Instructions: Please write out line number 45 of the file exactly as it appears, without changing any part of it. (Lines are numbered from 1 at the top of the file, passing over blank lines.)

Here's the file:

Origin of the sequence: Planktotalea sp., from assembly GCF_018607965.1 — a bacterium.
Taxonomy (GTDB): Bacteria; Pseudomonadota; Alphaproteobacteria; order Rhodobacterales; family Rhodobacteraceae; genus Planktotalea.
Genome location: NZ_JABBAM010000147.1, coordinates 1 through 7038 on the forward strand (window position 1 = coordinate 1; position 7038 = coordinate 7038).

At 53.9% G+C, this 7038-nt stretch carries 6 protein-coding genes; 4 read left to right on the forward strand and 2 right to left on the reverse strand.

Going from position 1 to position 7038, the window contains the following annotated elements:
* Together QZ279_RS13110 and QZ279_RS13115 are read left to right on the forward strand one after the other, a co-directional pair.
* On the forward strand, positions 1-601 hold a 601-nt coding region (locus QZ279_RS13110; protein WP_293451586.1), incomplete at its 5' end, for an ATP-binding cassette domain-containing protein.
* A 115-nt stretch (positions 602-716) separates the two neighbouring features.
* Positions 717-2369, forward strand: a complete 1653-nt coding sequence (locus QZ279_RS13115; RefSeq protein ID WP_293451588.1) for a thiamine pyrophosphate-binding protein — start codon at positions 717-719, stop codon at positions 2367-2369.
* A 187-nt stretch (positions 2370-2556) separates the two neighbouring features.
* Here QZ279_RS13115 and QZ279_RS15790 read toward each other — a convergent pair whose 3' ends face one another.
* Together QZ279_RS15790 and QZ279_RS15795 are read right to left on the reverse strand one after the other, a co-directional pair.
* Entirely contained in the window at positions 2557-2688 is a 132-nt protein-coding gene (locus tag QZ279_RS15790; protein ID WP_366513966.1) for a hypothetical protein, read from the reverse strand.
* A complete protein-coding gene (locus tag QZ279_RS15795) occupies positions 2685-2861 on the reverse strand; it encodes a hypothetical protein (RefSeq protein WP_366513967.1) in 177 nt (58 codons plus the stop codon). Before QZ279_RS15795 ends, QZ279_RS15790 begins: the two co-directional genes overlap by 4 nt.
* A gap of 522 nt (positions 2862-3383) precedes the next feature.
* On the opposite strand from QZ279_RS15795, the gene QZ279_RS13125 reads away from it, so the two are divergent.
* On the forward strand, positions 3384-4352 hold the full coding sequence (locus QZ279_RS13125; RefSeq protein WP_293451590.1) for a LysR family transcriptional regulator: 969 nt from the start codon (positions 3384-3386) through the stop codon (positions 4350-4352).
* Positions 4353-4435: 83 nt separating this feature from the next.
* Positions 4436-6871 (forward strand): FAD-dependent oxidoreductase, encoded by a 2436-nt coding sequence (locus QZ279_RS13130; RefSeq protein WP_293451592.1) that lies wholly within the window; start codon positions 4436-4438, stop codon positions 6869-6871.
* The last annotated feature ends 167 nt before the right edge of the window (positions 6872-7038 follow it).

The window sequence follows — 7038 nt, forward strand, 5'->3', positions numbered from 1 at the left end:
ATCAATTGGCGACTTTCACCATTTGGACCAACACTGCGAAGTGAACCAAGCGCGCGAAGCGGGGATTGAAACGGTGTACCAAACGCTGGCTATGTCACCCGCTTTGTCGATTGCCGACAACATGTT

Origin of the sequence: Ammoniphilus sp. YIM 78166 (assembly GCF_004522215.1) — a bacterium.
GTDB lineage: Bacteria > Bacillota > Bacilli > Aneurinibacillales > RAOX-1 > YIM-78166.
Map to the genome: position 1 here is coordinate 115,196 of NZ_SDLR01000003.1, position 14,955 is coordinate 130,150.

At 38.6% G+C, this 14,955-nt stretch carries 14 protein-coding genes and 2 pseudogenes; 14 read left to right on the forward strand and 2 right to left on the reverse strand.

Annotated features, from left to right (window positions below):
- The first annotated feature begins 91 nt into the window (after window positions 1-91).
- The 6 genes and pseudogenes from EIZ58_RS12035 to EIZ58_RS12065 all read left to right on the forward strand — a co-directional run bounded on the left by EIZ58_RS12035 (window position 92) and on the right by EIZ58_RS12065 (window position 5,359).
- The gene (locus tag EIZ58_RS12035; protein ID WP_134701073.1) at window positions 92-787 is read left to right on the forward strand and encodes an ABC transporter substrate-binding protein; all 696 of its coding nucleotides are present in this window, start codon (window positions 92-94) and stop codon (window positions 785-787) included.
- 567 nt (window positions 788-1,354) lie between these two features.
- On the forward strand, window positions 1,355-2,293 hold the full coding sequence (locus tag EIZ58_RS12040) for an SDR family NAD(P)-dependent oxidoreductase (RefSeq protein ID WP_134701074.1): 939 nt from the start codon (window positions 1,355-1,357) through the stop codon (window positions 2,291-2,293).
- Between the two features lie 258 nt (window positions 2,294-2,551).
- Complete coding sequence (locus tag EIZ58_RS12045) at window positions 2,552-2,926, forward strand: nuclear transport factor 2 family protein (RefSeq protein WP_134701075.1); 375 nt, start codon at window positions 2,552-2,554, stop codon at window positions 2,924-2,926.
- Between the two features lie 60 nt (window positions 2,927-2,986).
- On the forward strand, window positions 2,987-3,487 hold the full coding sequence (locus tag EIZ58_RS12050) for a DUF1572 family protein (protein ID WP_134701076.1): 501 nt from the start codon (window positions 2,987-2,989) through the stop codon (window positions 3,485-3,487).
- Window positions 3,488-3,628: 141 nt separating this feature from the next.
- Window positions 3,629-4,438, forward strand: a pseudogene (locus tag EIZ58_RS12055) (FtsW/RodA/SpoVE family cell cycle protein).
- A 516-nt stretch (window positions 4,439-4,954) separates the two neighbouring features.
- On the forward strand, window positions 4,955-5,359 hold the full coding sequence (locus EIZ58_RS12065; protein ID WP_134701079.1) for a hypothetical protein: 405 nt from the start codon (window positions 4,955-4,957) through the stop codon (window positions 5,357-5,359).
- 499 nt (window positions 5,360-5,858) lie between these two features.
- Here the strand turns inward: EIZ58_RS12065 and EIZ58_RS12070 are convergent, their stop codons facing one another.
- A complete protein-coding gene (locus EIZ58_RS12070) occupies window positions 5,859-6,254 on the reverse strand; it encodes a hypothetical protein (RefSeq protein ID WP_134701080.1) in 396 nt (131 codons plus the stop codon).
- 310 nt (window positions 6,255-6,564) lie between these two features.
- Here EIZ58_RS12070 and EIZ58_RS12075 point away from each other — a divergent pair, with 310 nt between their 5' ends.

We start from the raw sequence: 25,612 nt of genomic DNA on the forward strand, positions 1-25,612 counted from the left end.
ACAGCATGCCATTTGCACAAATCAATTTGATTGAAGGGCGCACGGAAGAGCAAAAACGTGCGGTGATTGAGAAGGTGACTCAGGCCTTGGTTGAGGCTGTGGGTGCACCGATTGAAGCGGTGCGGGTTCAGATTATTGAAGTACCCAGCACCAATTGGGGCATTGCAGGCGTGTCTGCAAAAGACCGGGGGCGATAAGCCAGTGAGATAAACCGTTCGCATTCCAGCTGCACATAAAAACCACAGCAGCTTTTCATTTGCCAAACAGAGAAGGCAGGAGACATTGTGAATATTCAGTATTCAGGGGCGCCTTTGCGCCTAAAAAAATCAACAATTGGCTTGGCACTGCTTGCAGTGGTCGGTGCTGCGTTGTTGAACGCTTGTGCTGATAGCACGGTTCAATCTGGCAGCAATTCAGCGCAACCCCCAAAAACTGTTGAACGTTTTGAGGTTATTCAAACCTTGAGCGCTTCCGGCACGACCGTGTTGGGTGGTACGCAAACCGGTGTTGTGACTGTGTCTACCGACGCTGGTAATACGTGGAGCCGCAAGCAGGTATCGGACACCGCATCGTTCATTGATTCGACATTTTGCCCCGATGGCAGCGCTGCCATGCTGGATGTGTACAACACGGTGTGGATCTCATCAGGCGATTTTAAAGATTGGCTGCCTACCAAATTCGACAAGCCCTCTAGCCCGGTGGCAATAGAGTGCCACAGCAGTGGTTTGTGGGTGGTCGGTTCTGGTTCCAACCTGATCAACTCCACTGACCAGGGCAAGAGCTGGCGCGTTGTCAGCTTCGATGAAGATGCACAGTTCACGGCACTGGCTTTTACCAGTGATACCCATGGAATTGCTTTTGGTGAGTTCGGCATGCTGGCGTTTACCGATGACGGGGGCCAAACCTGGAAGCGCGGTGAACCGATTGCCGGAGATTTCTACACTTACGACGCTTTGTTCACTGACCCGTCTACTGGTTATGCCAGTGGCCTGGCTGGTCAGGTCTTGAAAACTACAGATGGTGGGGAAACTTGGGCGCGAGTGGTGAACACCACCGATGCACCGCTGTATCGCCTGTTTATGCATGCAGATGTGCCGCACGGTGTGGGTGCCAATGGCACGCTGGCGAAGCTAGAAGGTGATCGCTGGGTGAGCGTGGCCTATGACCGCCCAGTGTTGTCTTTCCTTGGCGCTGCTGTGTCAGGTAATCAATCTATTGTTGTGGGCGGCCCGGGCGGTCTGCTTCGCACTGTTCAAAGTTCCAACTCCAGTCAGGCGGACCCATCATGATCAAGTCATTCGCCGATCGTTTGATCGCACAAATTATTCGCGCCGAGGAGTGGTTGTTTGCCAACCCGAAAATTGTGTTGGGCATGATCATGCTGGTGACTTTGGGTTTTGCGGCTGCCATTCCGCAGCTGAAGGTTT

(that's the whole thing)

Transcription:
- Here EIZ58_RS12070 and EIZ58_RS12075 point away from each other — a divergent pair, with 310 nt between their 5' ends.